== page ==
Ssawla — Published On February 16, 2023 and Last Modified On February 16th, 2023

## Introduction

Partial AUC (Area Under the Curve) scores are a valuable tool for evaluating the performance of binary classification models, particularly when the class distribution is highly imbalanced. Unlike traditional AUC scores, partial AUC scores concentrate on a specific region of the ROC (Receiver Operating Characteristic) curve, offering a more detailed evaluation of the model’s performance.

This blog post will dive into what partial AUC scores are, how they are calculated, and why they are essential for evaluating imbalanced datasets. We will also include relevant examples and a code example using Python to help make these concepts clearer.

Learning Objectives:

1. Learning the basics of AUC Scores.
2. What are the disadvantages of AUC Scores, and how to overcome them?
3. How to calculate partial scores and their objective.

This article was published as a part of the Data Science Blogathon.

## What do AUC Scores Mean?

AUC (Area Under the Curve) scores are a commonly used metric for evaluating the performance of binary classification models. The traditional AUC score calculates the area under the ROC (Receiver Operating Characteristic) curve, which plots the True Positive Rate (TPR) against the False Positive Rate (FPR) for all possible threshold values. The score ranges from 0.5 for a random model to 1 for a perfect model, with values closer to 1 indicating better performance.

## The Drawback of AUC Scores

However, in real-world applications, the class distribution of the target variable can be highly imbalanced, meaning that one class is much more prevalent than the other. In these cases, the traditional AUC score may not provide a good evaluation of the model’s performance as it aggregates the performance overall threshold values and does not account for the imbalance in the class distribution.

## Overcoming the Drawback

This is where partial AUC scores come into play. Unlike traditional AUC scores, they focus on a specific region of the ROC curve, providing a more granular evaluation of the model’s performance. This allows for a more accurate evaluation of the model’s performance, especially in cases where the class distribution is highly imbalanced.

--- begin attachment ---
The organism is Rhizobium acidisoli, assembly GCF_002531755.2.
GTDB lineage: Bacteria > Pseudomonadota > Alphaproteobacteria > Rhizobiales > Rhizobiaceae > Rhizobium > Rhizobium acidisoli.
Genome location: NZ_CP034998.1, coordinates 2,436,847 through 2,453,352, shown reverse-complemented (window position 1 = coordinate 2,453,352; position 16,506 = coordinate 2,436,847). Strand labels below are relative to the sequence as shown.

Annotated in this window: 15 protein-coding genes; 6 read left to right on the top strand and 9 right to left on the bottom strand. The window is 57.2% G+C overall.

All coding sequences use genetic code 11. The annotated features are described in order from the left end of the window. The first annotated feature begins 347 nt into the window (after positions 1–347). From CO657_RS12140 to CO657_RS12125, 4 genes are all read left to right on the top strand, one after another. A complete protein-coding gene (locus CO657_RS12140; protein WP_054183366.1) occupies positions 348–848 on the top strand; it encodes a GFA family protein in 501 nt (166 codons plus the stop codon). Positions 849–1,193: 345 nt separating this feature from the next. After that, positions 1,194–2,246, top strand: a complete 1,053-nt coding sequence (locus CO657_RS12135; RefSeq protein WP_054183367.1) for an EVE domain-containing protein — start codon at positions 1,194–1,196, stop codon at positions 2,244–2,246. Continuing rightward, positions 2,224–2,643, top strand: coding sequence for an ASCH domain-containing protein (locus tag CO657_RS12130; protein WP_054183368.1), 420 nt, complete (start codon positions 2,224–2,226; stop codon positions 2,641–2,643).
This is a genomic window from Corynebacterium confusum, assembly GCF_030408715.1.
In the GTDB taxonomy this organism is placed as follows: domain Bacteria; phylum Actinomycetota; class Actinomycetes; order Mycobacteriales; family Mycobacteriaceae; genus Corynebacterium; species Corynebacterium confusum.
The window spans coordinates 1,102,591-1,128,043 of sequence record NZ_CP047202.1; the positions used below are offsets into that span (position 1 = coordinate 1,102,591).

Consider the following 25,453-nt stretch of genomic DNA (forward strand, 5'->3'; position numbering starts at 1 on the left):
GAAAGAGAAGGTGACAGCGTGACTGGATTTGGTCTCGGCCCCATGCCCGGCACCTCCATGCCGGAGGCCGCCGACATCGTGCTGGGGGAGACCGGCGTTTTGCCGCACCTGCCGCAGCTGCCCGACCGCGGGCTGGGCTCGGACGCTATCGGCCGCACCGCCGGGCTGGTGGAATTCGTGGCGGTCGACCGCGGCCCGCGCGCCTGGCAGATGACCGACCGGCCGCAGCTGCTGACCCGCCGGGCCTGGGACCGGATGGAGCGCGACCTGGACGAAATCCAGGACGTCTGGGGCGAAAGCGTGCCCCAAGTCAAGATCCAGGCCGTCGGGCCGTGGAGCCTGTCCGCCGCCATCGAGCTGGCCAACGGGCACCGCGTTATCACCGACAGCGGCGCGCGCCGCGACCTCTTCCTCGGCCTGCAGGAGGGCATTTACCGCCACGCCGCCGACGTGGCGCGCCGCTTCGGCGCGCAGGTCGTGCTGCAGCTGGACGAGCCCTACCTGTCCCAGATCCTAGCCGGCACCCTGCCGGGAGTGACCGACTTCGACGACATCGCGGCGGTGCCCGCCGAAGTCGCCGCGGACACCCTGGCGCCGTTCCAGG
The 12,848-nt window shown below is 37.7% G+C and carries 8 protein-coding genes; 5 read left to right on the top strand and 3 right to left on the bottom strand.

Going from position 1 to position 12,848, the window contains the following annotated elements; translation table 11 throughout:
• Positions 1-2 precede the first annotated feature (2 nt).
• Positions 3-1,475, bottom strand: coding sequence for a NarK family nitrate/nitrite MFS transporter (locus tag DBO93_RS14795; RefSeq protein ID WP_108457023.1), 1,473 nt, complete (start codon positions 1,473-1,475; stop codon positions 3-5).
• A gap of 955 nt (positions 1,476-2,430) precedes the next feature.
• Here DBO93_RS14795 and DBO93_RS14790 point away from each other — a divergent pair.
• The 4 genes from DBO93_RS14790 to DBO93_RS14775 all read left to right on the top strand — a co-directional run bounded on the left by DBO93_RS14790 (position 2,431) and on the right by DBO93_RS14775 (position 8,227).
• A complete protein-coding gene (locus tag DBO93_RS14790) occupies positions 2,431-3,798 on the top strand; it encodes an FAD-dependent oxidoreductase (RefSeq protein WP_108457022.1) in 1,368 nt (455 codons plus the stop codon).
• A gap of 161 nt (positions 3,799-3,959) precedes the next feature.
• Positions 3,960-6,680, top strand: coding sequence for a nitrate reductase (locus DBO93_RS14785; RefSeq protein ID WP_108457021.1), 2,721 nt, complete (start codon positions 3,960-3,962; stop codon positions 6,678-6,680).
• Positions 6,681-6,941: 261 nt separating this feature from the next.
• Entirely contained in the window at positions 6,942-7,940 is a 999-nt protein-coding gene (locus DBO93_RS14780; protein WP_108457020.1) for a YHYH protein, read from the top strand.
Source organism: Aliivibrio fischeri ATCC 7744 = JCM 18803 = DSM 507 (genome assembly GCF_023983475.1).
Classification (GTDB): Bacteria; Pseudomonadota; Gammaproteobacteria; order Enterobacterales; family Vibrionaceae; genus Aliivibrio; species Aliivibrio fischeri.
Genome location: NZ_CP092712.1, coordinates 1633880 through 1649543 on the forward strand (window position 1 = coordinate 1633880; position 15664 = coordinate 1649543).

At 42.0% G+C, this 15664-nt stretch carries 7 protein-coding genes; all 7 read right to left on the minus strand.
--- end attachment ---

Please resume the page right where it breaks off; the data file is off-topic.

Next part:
For example, in a fraud detection problem, the partial AUC score can be calculated for the region where the FPR is less than a specific value, such as 0.05. This provides an evaluation of the model’s performance at catching fraud instances while ignoring the performance on the majority class instances. This information can be used to make informed decisions about which models to use, how to improve models, and how to adjust the threshold values for predictions.

## Calculating Partial AUC Scores

Calculating partial AUC scores involves dividing the ROC curve into intervals and then computing the AUC for each interval. The intervals can be defined in terms of the FPR or TPR, and the size of the intervals can be adjusted to control the granularity of the evaluation. The partial AUC score for a specific interval is calculated as the sum of the areas of the rectangles formed by the interval boundaries and the ROC curve within that interval.

For example, to calculate the partial AUC score for the region where the FPR is less than 0.05,

1. we would first divide the ROC curve into intervals for the specific interval where the FPR is less than 0.05.
2. Then, we would calculate the sum of the areas of the rectangles formed by the interval boundaries and the ROC curve within that interval. This would give us the partial AUC score for that region.

In addition to the fraud detection example, partial AUC scores can be used in a variety of other real-world applications such as medical diagnosis, credit scoring, and marketing.